National Roundup


Judge upholds O­c­cupy Philly s­uit against the police 
PHILADELPHIA (AP) — A judge says Occupy Philadelphia protesters can proceed with their lawsuit accusing police of unlawful arrest, retaliation and other civil rights violations.
More than two dozen protesters filed suit after they were acquitted of criminal charges stemming from their November 2011 clash with police.
The clash came as city officials sought to move the protesters after seven weeks outside City Hall.
The demonstrators say Philadelphia police nonetheless arrested them after they complied and marched through downtown.
In a ruling Thursday, U.S. District Judge Berle Schiller dismisses their excessive force and illegal search claims for lack of evidence.
But Schiller has upheld their retaliation, unlawful arrest, malicious prosecution and other claims.
A lawyer for the city did not immediately return a call for comment.
UW-Whitewater p­rof sues st­u­dent over his postings 
WHITEWATER, Wis. (AP) — A University of Wisconsin-Whitewater professor is suing a former graduate student who posted online comments and videos that the teacher considers defamatory.
Anthony Llewellyn took a class last year from communications professor Sally Vogl-Bauer, but the experience didn’t go well, the Janesville Gazette reported Thursday.
Llewellyn posted comments on professor-rating sites accusing the teacher of criticizing his academic abilities, grading him unfairly and causing him to fail out of school. He said he spoke with her in April about his concerns, two months before he was told he had failed her class.
Vogl-Bauer contends the comments amount to defamation, while Llewellyn says his goal was simply to inform the public about how the professor treated him.
Tim Edwards, the attorney representing Vogl-Bauer, said the comments could be especially damaging to someone in a small professional community. He said he and Vogl-Bauer agree that students should be allowed to express their opinions, “but when you go so far beyond that, into a concerted effort to attack somebody’s reputation because things didn’t go your way, that’s much different.”
Edwards and Vogl-Bauer asked Llewellyn to take down his online comments and videos. They filed the lawsuit after he refused.
Llewellyn said it’s important for the videos and comments to stay online so the public can remain informed.
“I don’t feel I’ve (gone) too far with my videos and comments because everything posted basically communicates exactly how Sally Vogl-Bauer treated me,” Llewellyn said.
The lawsuit seeks punitive damages and attorney and trial fees. The case is scheduled to go a jury trial in September.
It’s not clear how successful the lawsuit will be, but a similar case in Minnesota ended with a ruling in favor of the person who posted the online rating.
In that case, a doctor took offense when a patient’s son went on a rate-your-doctor website and called him “a real tool,” slang for stupid or foolish. The Minnesota Supreme Court ruled in January 2013 that the comment wasn’t defamatory because it was an opinion protected by free-speech rights.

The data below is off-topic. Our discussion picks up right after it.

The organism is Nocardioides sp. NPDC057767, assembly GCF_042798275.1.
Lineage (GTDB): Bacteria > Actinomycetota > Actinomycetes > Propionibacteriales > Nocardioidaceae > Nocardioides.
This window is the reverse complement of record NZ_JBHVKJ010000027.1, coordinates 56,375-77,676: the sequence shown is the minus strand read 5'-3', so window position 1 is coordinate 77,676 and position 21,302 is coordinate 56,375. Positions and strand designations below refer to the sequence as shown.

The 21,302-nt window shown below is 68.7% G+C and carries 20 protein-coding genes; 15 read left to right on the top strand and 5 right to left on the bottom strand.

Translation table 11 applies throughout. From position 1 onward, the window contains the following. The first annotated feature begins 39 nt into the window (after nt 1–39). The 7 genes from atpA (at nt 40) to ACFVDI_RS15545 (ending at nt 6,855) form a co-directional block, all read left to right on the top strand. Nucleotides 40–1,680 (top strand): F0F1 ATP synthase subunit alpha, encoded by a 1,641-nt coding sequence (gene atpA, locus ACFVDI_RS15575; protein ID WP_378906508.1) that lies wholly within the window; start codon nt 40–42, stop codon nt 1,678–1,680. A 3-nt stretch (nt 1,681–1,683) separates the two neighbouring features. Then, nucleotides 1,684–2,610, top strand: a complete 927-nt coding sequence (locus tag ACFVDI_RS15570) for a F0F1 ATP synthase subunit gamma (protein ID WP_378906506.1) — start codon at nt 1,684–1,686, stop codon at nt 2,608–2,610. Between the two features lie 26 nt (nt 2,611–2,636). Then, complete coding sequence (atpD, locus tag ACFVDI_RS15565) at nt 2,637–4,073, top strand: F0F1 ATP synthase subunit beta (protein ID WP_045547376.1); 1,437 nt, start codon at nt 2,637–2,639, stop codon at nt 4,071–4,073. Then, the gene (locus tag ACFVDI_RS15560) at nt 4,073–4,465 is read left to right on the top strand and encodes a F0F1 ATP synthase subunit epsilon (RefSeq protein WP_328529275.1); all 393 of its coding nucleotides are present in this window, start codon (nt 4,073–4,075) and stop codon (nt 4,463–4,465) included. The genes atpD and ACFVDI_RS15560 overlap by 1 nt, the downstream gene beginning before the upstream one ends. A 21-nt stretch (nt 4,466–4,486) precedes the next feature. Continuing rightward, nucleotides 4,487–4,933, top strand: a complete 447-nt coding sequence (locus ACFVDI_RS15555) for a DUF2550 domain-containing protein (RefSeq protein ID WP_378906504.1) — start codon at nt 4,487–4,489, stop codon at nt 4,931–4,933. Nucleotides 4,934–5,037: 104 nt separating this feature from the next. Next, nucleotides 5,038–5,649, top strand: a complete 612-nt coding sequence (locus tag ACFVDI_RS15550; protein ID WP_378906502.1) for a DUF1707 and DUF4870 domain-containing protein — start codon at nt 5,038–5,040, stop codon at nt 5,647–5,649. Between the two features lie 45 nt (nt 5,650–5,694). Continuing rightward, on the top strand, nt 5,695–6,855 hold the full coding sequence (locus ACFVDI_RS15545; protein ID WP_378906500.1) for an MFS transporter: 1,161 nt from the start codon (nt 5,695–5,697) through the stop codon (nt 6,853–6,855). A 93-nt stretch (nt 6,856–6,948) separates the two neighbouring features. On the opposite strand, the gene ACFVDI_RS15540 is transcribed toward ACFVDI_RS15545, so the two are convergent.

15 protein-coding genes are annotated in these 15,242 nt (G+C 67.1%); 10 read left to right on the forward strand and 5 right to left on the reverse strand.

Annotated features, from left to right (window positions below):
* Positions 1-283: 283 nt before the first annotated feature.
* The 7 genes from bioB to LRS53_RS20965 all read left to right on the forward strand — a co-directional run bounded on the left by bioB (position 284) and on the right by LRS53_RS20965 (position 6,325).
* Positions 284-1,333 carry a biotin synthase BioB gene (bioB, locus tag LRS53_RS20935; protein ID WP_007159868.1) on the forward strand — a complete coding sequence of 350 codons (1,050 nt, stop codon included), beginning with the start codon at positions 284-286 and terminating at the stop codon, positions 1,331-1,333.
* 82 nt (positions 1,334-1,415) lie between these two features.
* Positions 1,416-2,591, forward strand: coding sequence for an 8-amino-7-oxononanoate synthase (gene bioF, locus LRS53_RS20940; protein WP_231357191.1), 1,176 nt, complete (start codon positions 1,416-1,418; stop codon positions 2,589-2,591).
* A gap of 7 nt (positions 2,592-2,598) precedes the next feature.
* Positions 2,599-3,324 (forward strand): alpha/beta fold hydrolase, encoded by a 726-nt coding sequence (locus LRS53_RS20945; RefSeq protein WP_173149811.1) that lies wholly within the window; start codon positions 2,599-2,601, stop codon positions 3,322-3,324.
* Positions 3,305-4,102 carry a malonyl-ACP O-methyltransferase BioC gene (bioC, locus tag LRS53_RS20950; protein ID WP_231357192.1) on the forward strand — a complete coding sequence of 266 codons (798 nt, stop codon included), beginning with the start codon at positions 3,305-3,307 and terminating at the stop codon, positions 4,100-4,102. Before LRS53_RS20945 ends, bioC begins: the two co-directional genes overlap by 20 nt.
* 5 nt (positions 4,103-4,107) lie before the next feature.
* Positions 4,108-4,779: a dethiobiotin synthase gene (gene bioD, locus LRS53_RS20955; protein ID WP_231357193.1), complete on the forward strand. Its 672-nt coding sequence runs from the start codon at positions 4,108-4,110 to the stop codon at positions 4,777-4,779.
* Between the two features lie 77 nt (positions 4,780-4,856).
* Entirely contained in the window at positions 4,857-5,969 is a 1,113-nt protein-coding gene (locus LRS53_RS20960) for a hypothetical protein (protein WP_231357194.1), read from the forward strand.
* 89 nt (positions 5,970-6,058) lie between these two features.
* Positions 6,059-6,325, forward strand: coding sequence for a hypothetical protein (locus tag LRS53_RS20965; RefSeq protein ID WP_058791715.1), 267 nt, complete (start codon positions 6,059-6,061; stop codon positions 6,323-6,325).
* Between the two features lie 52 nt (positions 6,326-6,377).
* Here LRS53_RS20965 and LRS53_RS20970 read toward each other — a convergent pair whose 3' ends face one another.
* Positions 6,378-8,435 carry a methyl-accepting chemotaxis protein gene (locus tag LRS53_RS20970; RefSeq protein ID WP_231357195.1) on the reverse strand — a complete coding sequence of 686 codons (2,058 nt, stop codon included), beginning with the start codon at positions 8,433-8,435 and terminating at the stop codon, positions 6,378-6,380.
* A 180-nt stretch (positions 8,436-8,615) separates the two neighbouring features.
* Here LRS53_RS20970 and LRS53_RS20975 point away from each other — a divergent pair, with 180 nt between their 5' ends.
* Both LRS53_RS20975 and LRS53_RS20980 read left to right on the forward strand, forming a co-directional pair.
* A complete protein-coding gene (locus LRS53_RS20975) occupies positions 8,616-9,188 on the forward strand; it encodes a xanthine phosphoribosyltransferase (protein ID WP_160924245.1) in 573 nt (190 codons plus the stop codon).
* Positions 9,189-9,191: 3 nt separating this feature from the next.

Lawsuit alleges students raped boy at school 
NASHVILLE, Tenn. (AP) — A Middle Tennessee mother has filed a federal lawsuit alleging her 5-year-old son was raped by older students in the bathroom of an elementary school.
The lawsuit says the rapes occurred last month while the boy attended an after-school program in the Robertson County school district.
According to the suit, a Cheatham Park Elementary School teacher found the child engaging in sex acts with an older male student and told the mother when she arrived to pick up her son. The suit says the boy told his mother that the older student had raped him previously by enticing him with money and toys. He also said a second older student had raped him.
The suit, which was filed last week in Nashville, asks for unspecified monetary damages.
The school system declined to comment to The Tennessean on the pending litigation.
Springfield Police Chief David Thompson said the allegations were investigated by his department, the Tennessee Department of Children’s Services and prosecutors, but no charges were filed.
“All of the suspects and victims were juveniles, and I think a major part of the reason that no one decided to prosecute was because they are so young,” he said.
Attorney Melissa Blackburn, who is representing the mother, said the boy is no longer attending an after-school program and has begun counseling.
“We have represented children who have experienced sexual traumas for many years,” she said. “They all have anger issues. They all have behavioral issues. They don’t want to go to school. They act out. They all seem to exhibit the same behaviors, and this child is exhibiting all these behaviors.”
Family files claim against the state over man’s death 
DES MOINES, Iowa (AP) — The family of an Iowa man who died at a mental health institution has filed a claim against the state.
Cleojean Olson, sister of Richard Meredith, says she recently filed the claim for $1.8 million through the State Appeal Board. If it is rejected, the family can file a lawsuit.
The Des Moines Register reports Meredith was 81 when he was a patient at Clarinda Mental Health Institute in southwest Iowa last August. State records show staff gave him a peanut butter sandwich despite orders that specified he be given pureed food.
Meredith was later found slumped over and unresponsive. He was pronounced dead a short time later.
Meredith’s family says state officials failed to disclose the circumstances of his death until the case gained media attention.